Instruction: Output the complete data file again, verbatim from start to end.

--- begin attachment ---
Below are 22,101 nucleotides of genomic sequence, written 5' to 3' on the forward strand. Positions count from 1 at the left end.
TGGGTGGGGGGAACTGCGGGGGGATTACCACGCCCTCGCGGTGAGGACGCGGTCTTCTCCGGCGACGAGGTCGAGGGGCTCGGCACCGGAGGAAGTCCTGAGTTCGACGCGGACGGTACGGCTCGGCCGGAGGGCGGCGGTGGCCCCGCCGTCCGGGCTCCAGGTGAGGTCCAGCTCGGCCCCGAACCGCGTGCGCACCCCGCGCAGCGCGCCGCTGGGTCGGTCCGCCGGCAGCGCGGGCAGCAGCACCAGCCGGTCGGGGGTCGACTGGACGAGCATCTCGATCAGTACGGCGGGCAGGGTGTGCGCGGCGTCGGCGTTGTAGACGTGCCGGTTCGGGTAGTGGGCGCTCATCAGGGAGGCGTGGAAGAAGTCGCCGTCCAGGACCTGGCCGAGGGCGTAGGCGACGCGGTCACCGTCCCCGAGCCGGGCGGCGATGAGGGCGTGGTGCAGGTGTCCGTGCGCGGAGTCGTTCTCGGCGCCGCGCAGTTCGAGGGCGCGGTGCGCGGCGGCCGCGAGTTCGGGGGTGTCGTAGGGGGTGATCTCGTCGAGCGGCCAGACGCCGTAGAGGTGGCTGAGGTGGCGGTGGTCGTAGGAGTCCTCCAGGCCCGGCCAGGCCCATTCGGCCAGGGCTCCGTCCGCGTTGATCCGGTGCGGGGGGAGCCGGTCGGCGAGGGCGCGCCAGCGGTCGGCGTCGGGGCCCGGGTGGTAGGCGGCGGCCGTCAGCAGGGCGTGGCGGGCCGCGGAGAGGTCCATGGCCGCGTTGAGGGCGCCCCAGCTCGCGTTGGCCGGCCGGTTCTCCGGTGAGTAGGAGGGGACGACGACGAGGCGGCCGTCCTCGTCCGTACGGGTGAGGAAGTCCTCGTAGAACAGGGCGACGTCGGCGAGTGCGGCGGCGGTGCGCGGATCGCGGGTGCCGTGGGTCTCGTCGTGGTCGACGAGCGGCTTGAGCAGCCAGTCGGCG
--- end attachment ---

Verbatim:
Below are 22,101 nucleotides of genomic sequence, written 5' to 3' on the forward strand. Positions count from 1 at the left end.
TGGGTGGGGGGAACTGCGGGGGGATTACCACGCCCTCGCGGTGAGGACGCGGTCTTCTCCGGCGACGAGGTCGAGGGGCTCGGCACCGGAGGAAGTCCTGAGTTCGACGCGGACGGTACGGCTCGGCCGGAGGGCGGCGGTGGCCCCGCCGTCCGGGCTCCAGGTGAGGTCCAGCTCGGCCCCGAACCGCGTGCGCACCCCGCGCAGCGCGCCGCTGGGTCGGTCCGCCGGCAGCGCGGGCAGCAGCACCAGCCGGTCGGGGGTCGACTGGACGAGCATCTCGATCAGTACGGCGGGCAGGGTGTGCGCGGCGTCGGCGTTGTAGACGTGCCGGTTCGGGTAGTGGGCGCTCATCAGGGAGGCGTGGAAGAAGTCGCCGTCCAGGACCTGGCCGAGGGCGTAGGCGACGCGGTCACCGTCCCCGAGCCGGGCGGCGATGAGGGCGTGGTGCAGGTGTCCGTGCGCGGAGTCGTTCTCGGCGCCGCGCAGTTCGAGGGCGCGGTGCGCGGCGGCCGCGAGTTCGGGGGTGTCGTAGGGGGTGATCTCGTCGAGCGGCCAGACGCCGTAGAGGTGGCTGAGGTGGCGGTGGTCGTAGGAGTCCTCCAGGCCCGGCCAGGCCCATTCGGCCAGGGCTCCGTCCGCGTTGATCCGGTGCGGGGGGAGCCGGTCGGCGAGGGCGCGCCAGCGGTCGGCGTCGGGGCCCGGGTGGTAGGCGGCGGCCGTCAGCAGGGCGTGGCGGGCCGCGGAGAGGTCCATGGCCGCGTTGAGGGCGCCCCAGCTCGCGTTGGCCGGCCGGTTCTCCGGTGAGTAGGAGGGGACGACGACGAGGCGGCCGTCCTCGTCCGTACGGGTGAGGAAGTCCTCGTAGAACAGGGCGACGTCGGCGAGTGCGGCGGCGGTGCGCGGATCGCGGGTGCCGTGGGTCTCGTCGTGGTCGACGAGCGGCTTGAGCAGCCAGTCGGCG